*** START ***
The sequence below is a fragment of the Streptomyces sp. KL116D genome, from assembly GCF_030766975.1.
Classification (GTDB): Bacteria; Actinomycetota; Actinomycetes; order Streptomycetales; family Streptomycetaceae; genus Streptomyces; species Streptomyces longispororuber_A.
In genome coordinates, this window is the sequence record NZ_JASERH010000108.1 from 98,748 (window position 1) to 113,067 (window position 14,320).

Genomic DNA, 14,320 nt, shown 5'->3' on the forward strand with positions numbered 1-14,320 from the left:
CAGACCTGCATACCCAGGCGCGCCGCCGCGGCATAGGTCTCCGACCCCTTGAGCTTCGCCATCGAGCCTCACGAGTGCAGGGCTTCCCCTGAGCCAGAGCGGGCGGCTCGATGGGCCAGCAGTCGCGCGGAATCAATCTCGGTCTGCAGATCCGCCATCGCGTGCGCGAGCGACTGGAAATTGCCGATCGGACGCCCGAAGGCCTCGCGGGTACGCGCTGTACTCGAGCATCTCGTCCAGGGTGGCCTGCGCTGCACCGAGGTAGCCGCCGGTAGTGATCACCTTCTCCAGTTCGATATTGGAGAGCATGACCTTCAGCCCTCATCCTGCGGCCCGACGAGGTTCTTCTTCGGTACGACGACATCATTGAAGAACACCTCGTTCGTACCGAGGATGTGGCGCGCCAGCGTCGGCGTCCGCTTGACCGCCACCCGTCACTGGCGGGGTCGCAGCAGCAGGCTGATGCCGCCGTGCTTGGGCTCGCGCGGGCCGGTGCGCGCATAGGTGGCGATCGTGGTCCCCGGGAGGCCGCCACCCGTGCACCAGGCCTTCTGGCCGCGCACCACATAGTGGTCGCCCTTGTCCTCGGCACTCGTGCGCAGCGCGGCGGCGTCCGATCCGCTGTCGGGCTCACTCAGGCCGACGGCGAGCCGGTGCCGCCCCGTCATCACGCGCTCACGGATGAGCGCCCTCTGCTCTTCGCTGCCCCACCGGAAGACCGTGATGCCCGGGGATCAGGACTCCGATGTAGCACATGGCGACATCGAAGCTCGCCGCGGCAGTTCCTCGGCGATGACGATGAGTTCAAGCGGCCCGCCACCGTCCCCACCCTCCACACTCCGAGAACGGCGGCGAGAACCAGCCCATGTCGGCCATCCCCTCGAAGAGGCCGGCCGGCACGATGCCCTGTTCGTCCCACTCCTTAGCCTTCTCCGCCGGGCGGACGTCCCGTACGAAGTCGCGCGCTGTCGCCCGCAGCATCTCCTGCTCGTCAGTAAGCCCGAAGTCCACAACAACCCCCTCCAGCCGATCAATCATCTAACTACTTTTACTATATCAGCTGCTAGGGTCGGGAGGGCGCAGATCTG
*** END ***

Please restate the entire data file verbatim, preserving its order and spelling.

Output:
The sequence below is a fragment of the Streptomyces sp. KL116D genome, from assembly GCF_030766975.1.
Classification (GTDB): Bacteria; Actinomycetota; Actinomycetes; order Streptomycetales; family Streptomycetaceae; genus Streptomyces; species Streptomyces longispororuber_A.
In genome coordinates, this window is the sequence record NZ_JASERH010000108.1 from 98,748 (window position 1) to 113,067 (window position 14,320).

Genomic DNA, 14,320 nt, shown 5'->3' on the forward strand with positions numbered 1-14,320 from the left:
CAGACCTGCATACCCAGGCGCGCCGCCGCGGCATAGGTCTCCGACCCCTTGAGCTTCGCCATCGAGCCTCACGAGTGCAGGGCTTCCCCTGAGCCAGAGCGGGCGGCTCGATGGGCCAGCAGTCGCGCGGAATCAATCTCGGTCTGCAGATCCGCCATCGCGTGCGCGAGCGACTGGAAATTGCCGATCGGACGCCCGAAGGCCTCGCGGGTACGCGCTGTACTCGAGCATCTCGTCCAGGGTGGCCTGCGCTGCACCGAGGTAGCCGCCGGTAGTGATCACCTTCTCCAGTTCGATATTGGAGAGCATGACCTTCAGCCCTCATCCTGCGGCCCGACGAGGTTCTTCTTCGGTACGACGACATCATTGAAGAACACCTCGTTCGTACCGAGGATGTGGCGCGCCAGCGTCGGCGTCCGCTTGACCGCCACCCGTCACTGGCGGGGTCGCAGCAGCAGGCTGATGCCGCCGTGCTTGGGCTCGCGCGGGCCGGTGCGCGCATAGGTGGCGATCGTGGTCCCCGGGAGGCCGCCACCCGTGCACCAGGCCTTCTGGCCGCGCACCACATAGTGGTCGCCCTTGTCCTCGGCACTCGTGCGCAGCGCGGCGGCGTCCGATCCGCTGTCGGGCTCACTCAGGCCGACGGCGAGCCGGTGCCGCCCCGTCATCACGCGCTCACGGATGAGCGCCCTCTGCTCTTCGCTGCCCCACCGGAAGACCGTGATGCCCGGGGATCAGGACTCCGATGTAGCACATGGCGACATCGAAGCTCGCCGCGGCAGTTCCTCGGCGATGACGATGAGTTCAAGCGGCCCGCCACCGTCCCCACCCTCCACACTCCGAGAACGGCGGCGAGAACCAGCCCATGTCGGCCATCCCCTCGAAGAGGCCGGCCGGCACGATGCCCTGTTCGTCCCACTCCTTAGCCTTCTCCGCCGGGCGGACGTCCCGTACGAAGTCGCGCGCTGTCGCCCGCAGCATCTCCTGCTCGTCAGTAAGCCCGAAGTCCACAACAACCCCCTCCAGCCGATCAATCATCTAACTACTTTTACTATATCAGCTGCTAGGGTCGGGAGGGCGCAGATCTG